Adventures with Correlation and Causation

One of the first things that I learned for this project was that correlation does not imply causation. While it is easy to be critical of misrepresentations of causation, it is much trickier to apply the concept myself! This week, I was composing a research proposal and struggling to design my experiment so that it tests causation. My first iterations would have only revealed correlations. After working with a research professor to redesign my proposed experiment, I added a qualitative test to determine the effect of the independent variable on the dependent variable. This change would hopefully show causation if it existed. My experience taught me what a slippery concept causation is!

To improve my understanding, I revisited one of the books that our whole team read to grow in our data literacy. Naked Statistics by Charles Wheelan covers basic statistics with real-world examples. Wheelan offers a clear explanation of the difference between correlation and causation:

…a positive or negative association between two variables does not necessarily mean that a change in one of the variables is causing a change in the other. For example, I alluded earlier to a likely positive correlation between a student’s SAT scores and the number of televisions that his family owns. This does not mean that overeager parents can boost their children’s test scores by buying an extra five televisions for the house. Nor does it likely mean that watching lots of television is good for academic achievement.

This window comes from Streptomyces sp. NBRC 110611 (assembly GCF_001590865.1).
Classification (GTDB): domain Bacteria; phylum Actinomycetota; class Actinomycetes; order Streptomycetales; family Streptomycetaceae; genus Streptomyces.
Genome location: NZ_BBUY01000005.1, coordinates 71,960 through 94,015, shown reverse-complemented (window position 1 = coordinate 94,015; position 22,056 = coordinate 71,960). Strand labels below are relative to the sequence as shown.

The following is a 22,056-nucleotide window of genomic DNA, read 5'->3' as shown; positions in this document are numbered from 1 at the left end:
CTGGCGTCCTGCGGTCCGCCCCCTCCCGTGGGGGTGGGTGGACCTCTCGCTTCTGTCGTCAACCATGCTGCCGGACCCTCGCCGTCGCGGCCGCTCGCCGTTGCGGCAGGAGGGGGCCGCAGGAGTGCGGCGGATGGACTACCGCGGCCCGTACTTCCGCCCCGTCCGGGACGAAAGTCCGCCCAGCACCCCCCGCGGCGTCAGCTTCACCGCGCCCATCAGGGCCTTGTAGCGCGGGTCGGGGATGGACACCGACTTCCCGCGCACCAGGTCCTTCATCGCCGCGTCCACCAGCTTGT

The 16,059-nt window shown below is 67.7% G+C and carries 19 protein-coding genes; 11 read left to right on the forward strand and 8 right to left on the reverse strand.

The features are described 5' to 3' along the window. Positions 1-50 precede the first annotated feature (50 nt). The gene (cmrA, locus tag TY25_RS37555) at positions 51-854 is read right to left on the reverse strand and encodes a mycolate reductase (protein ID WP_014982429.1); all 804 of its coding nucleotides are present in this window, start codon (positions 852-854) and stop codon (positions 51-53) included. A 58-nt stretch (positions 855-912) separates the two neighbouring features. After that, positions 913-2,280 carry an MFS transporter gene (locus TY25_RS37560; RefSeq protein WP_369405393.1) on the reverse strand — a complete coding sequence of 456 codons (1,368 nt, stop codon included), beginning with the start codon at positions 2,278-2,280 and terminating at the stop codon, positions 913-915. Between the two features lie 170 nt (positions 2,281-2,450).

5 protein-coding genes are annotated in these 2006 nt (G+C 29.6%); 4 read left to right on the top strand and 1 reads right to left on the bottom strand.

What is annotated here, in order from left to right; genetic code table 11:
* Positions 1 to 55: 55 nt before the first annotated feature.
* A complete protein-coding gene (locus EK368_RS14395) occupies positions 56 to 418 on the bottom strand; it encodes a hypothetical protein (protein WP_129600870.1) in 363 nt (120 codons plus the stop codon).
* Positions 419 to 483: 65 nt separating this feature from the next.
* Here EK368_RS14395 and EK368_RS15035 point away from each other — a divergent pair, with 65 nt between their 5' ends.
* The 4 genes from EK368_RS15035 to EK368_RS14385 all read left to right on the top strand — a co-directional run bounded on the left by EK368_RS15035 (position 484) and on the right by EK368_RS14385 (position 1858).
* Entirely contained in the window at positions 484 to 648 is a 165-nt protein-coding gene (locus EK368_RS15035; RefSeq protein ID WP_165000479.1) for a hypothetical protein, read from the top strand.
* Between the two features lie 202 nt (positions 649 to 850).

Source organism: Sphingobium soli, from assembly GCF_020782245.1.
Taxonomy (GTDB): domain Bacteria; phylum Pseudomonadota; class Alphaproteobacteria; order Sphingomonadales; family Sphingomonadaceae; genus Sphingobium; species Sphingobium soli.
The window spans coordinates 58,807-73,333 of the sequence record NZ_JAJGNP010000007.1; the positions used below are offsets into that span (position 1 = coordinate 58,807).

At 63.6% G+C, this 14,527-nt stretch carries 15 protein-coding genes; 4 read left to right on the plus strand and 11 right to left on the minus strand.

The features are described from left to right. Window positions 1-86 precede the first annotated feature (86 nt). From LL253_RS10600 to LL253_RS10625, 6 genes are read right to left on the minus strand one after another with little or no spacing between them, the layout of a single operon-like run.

The most logical explanation for such a correlation would be that highly educated parents can afford a lot of televisions and tend to have children who test better than average. Both the televisions and the test scores are likely caused by a third variable, which is parental education. I can’t prove the correlation between TVs in the home and SAT scores. (The College Board does not provide such data.) However, I can prove that students in wealthy families have higher mean SAT scores than students in less wealthy families. (p. 63)

This illuminating passage helped me grasp the distinction between correlation and causation. Televisions do not cause higher test scores but are correlated with them. Digging deeper reveals other variables — parental education and family wealth — that do affect test scores.

From learning how to apply these concepts and going back to a resource, I now have a much deeper understanding of correlation and causation!

Source: Wheelan, Charles. 2014. Naked Statistics: Stripping the Dread from the Data. New York: W.W. Norton.

Image: “Family watching television 1958” by Evert F. Baumgardner on Wikimedia Commons. Public Domain.